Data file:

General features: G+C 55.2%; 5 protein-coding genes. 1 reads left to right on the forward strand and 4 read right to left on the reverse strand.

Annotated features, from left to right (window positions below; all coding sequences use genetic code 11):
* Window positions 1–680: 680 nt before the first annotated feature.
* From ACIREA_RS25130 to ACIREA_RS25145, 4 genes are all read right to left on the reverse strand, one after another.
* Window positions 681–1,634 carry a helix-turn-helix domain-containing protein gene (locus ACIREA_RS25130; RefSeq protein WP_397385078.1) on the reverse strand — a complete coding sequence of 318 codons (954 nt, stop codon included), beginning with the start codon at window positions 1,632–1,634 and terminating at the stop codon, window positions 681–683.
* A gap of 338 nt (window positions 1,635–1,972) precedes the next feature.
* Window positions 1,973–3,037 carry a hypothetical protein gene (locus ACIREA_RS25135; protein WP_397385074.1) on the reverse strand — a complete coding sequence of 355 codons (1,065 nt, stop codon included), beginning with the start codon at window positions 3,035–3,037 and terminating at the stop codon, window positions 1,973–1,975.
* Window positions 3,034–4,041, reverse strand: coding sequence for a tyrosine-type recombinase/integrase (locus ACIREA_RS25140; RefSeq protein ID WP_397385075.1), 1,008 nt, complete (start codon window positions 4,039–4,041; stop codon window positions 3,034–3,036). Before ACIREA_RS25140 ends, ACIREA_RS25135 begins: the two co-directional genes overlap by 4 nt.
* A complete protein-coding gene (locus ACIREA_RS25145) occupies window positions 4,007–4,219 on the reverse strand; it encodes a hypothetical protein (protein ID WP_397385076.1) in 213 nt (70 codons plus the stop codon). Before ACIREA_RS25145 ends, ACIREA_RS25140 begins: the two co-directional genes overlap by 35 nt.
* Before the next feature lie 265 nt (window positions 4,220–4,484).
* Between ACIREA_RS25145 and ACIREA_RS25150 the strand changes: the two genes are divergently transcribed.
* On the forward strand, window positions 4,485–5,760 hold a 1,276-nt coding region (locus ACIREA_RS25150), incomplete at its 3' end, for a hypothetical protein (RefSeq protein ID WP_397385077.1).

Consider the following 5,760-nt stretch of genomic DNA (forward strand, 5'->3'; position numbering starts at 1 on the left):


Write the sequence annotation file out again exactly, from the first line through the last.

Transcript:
General features: G+C 55.2%; 5 protein-coding genes. 1 reads left to right on the forward strand and 4 read right to left on the reverse strand.

Annotated features, from left to right (window positions below; all coding sequences use genetic code 11):
* Window positions 1–680: 680 nt before the first annotated feature.
* From ACIREA_RS25130 to ACIREA_RS25145, 4 genes are all read right to left on the reverse strand, one after another.
* Window positions 681–1,634 carry a helix-turn-helix domain-containing protein gene (locus ACIREA_RS25130; RefSeq protein WP_397385078.1) on the reverse strand — a complete coding sequence of 318 codons (954 nt, stop codon included), beginning with the start codon at window positions 1,632–1,634 and terminating at the stop codon, window positions 681–683.
* A gap of 338 nt (window positions 1,635–1,972) precedes the next feature.
* Window positions 1,973–3,037 carry a hypothetical protein gene (locus ACIREA_RS25135; protein WP_397385074.1) on the reverse strand — a complete coding sequence of 355 codons (1,065 nt, stop codon included), beginning with the start codon at window positions 3,035–3,037 and terminating at the stop codon, window positions 1,973–1,975.
* Window positions 3,034–4,041, reverse strand: coding sequence for a tyrosine-type recombinase/integrase (locus ACIREA_RS25140; RefSeq protein ID WP_397385075.1), 1,008 nt, complete (start codon window positions 4,039–4,041; stop codon window positions 3,034–3,036). Before ACIREA_RS25140 ends, ACIREA_RS25135 begins: the two co-directional genes overlap by 4 nt.
* A complete protein-coding gene (locus ACIREA_RS25145) occupies window positions 4,007–4,219 on the reverse strand; it encodes a hypothetical protein (protein ID WP_397385076.1) in 213 nt (70 codons plus the stop codon). Before ACIREA_RS25145 ends, ACIREA_RS25140 begins: the two co-directional genes overlap by 35 nt.
* Before the next feature lie 265 nt (window positions 4,220–4,484).
* Between ACIREA_RS25145 and ACIREA_RS25150 the strand changes: the two genes are divergently transcribed.
* On the forward strand, window positions 4,485–5,760 hold a 1,276-nt coding region (locus ACIREA_RS25150), incomplete at its 3' end, for a hypothetical protein (RefSeq protein ID WP_397385077.1).

Consider the following 5,760-nt stretch of genomic DNA (forward strand, 5'->3'; position numbering starts at 1 on the left):